Should professors tell students exactly what to expect?

A transparent and clearly communicated marking criteria is usually seen as being a standard requirement, and fits in with a university’s desire to provide assessment. However, in an interesting post, Frances Woolley pointed out some potential downsides:[2]

  • “Expectations anchor students. The minimum becomes the maximum, and limits what students achieve”
  • “Overly explicit expectations are an inadequate preparation for the real world”
  • “They create a contractual atmosphere”
  • “It’s a lot of effort to draw up a rubric, and if you draw up the rubric before you start grading the papers, you may get it wrong”

Do we want to test student’s ability to read and follow instructions (in which case surely there’s simpler ways?); or their ability to ascertain what matters? Do we want imitators or innovators?

I do use a rubric when grading, and give students a rough overview. But my concern with detailed ones is that students narrow their objectives, use it as a basis for negotiation, and gives false promise that we will eliminate any amounts of subjective judgment.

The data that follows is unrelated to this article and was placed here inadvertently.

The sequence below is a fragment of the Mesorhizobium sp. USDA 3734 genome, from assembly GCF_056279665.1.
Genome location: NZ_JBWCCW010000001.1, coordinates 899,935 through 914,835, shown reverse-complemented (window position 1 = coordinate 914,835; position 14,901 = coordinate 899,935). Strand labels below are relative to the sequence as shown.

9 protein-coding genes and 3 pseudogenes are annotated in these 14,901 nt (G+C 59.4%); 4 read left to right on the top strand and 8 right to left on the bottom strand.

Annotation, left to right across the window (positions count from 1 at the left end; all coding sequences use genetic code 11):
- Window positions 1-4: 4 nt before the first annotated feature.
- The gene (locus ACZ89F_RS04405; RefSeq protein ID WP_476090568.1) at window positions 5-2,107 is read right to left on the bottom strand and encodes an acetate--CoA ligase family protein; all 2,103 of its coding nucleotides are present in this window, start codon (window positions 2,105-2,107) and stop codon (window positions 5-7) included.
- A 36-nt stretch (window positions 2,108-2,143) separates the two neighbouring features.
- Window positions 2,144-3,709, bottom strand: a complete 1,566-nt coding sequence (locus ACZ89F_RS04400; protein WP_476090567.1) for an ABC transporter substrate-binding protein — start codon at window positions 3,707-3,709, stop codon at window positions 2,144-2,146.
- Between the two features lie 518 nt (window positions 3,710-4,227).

Should I lecture?

The reasons lecturing has survived for so long is because it’s robust. Anyone with a competent grasp of a subject can lecture successfully, and whilst some lectures can be dull and boring they almost always serve a purpose. Making sessions more participant-centred can generate some spectacular classroom experiences, and we should all try to achieve this. But be wary that a bad case discussion, or a bad simulation is a genuine waste of people’s time. A lecture is a good default and shouldn’t be undervalued. And a good lecture should be celebrated.

Should I be an authoritarian?

If you’re a teacher then you are an authority figure, and students are authority dependent. The quickest way to make students believe a course is good is to tell them that it’s good. So if the course really is good, say so! (It’s a sad dog that won’t wag it’s own tail). Don’t put yourself or your institution down. Take pride in your position and affiliations, and demonstrate positivity. You are a role model, so be a positive one.